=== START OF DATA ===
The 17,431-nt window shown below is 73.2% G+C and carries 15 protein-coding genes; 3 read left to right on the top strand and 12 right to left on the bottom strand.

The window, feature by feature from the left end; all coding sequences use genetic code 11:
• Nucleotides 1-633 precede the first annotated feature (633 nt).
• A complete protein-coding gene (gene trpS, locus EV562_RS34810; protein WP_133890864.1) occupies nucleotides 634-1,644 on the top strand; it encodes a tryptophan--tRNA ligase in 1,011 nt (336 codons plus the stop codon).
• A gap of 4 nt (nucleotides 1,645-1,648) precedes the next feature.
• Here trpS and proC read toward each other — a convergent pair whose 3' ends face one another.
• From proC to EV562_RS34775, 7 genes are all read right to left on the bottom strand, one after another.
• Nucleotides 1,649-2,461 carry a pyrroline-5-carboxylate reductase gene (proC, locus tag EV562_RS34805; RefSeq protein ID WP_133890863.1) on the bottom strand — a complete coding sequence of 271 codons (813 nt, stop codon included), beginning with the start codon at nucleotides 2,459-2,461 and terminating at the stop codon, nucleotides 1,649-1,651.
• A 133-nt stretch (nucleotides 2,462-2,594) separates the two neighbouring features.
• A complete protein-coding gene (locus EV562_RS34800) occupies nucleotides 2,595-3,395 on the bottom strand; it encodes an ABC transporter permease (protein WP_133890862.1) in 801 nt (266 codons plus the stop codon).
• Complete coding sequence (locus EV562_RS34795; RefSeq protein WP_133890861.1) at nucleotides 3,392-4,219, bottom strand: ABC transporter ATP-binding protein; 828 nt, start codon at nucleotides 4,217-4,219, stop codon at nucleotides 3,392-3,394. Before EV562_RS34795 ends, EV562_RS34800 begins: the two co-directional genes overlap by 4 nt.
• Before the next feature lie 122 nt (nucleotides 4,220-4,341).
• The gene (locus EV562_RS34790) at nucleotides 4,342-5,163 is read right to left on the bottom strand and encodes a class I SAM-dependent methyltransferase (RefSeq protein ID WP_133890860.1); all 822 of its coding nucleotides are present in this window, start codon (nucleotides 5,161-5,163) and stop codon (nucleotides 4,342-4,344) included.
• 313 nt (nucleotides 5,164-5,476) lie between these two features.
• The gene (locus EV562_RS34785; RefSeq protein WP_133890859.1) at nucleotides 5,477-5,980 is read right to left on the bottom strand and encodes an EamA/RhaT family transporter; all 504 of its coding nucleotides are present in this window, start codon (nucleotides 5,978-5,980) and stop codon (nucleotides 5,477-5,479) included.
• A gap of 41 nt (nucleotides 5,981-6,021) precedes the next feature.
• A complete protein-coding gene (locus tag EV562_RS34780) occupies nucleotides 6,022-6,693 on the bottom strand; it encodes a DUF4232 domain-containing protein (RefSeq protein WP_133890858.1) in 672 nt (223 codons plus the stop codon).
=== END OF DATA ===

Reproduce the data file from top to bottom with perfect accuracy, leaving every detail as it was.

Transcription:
The 17,431-nt window shown below is 73.2% G+C and carries 15 protein-coding genes; 3 read left to right on the top strand and 12 right to left on the bottom strand.

The window, feature by feature from the left end; all coding sequences use genetic code 11:
• Nucleotides 1-633 precede the first annotated feature (633 nt).
• A complete protein-coding gene (gene trpS, locus EV562_RS34810; protein WP_133890864.1) occupies nucleotides 634-1,644 on the top strand; it encodes a tryptophan--tRNA ligase in 1,011 nt (336 codons plus the stop codon).
• A gap of 4 nt (nucleotides 1,645-1,648) precedes the next feature.
• Here trpS and proC read toward each other — a convergent pair whose 3' ends face one another.
• From proC to EV562_RS34775, 7 genes are all read right to left on the bottom strand, one after another.
• Nucleotides 1,649-2,461 carry a pyrroline-5-carboxylate reductase gene (proC, locus tag EV562_RS34805; RefSeq protein ID WP_133890863.1) on the bottom strand — a complete coding sequence of 271 codons (813 nt, stop codon included), beginning with the start codon at nucleotides 2,459-2,461 and terminating at the stop codon, nucleotides 1,649-1,651.
• A 133-nt stretch (nucleotides 2,462-2,594) separates the two neighbouring features.
• A complete protein-coding gene (locus EV562_RS34800) occupies nucleotides 2,595-3,395 on the bottom strand; it encodes an ABC transporter permease (protein WP_133890862.1) in 801 nt (266 codons plus the stop codon).
• Complete coding sequence (locus EV562_RS34795; RefSeq protein WP_133890861.1) at nucleotides 3,392-4,219, bottom strand: ABC transporter ATP-binding protein; 828 nt, start codon at nucleotides 4,217-4,219, stop codon at nucleotides 3,392-3,394. Before EV562_RS34795 ends, EV562_RS34800 begins: the two co-directional genes overlap by 4 nt.
• Before the next feature lie 122 nt (nucleotides 4,220-4,341).
• The gene (locus EV562_RS34790) at nucleotides 4,342-5,163 is read right to left on the bottom strand and encodes a class I SAM-dependent methyltransferase (RefSeq protein ID WP_133890860.1); all 822 of its coding nucleotides are present in this window, start codon (nucleotides 5,161-5,163) and stop codon (nucleotides 4,342-4,344) included.
• 313 nt (nucleotides 5,164-5,476) lie between these two features.
• The gene (locus EV562_RS34785; RefSeq protein WP_133890859.1) at nucleotides 5,477-5,980 is read right to left on the bottom strand and encodes an EamA/RhaT family transporter; all 504 of its coding nucleotides are present in this window, start codon (nucleotides 5,978-5,980) and stop codon (nucleotides 5,477-5,479) included.
• A gap of 41 nt (nucleotides 5,981-6,021) precedes the next feature.
• A complete protein-coding gene (locus tag EV562_RS34780) occupies nucleotides 6,022-6,693 on the bottom strand; it encodes a DUF4232 domain-containing protein (RefSeq protein WP_133890858.1) in 672 nt (223 codons plus the stop codon).